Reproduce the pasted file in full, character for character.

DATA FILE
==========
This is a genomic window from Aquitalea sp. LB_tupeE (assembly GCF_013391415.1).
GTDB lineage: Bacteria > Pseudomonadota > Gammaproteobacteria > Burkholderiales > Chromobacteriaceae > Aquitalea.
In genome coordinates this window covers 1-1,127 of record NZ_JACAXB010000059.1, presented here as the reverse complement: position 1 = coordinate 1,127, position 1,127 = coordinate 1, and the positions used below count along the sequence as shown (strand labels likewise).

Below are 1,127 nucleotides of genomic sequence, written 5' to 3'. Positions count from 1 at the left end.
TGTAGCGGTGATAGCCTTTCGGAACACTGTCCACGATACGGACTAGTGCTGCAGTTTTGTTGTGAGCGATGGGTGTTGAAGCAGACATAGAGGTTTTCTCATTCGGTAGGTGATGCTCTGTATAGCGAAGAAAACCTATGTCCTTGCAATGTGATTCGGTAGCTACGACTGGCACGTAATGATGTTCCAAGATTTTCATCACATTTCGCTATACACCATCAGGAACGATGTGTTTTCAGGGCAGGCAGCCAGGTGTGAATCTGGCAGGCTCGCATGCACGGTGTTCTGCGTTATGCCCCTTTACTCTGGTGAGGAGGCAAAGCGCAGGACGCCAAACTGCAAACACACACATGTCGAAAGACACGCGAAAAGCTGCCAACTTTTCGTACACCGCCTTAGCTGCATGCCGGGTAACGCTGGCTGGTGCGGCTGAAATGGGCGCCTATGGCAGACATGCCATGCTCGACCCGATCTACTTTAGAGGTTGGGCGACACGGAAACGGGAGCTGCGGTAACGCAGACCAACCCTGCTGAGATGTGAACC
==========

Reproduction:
This is a genomic window from Aquitalea sp. LB_tupeE (assembly GCF_013391415.1).
GTDB lineage: Bacteria > Pseudomonadota > Gammaproteobacteria > Burkholderiales > Chromobacteriaceae > Aquitalea.
In genome coordinates this window covers 1-1,127 of record NZ_JACAXB010000059.1, presented here as the reverse complement: position 1 = coordinate 1,127, position 1,127 = coordinate 1, and the positions used below count along the sequence as shown (strand labels likewise).

Below are 1,127 nucleotides of genomic sequence, written 5' to 3'. Positions count from 1 at the left end.
TGTAGCGGTGATAGCCTTTCGGAACACTGTCCACGATACGGACTAGTGCTGCAGTTTTGTTGTGAGCGATGGGTGTTGAAGCAGACATAGAGGTTTTCTCATTCGGTAGGTGATGCTCTGTATAGCGAAGAAAACCTATGTCCTTGCAATGTGATTCGGTAGCTACGACTGGCACGTAATGATGTTCCAAGATTTTCATCACATTTCGCTATACACCATCAGGAACGATGTGTTTTCAGGGCAGGCAGCCAGGTGTGAATCTGGCAGGCTCGCATGCACGGTGTTCTGCGTTATGCCCCTTTACTCTGGTGAGGAGGCAAAGCGCAGGACGCCAAACTGCAAACACACACATGTCGAAAGACACGCGAAAAGCTGCCAACTTTTCGTACACCGCCTTAGCTGCATGCCGGGTAACGCTGGCTGGTGCGGCTGAAATGGGCGCCTATGGCAGACATGCCATGCTCGACCCGATCTACTTTAGAGGTTGGGCGACACGGAAACGGGAGCTGCGGTAACGCAGACCAACCCTGCTGAGATGTGAACC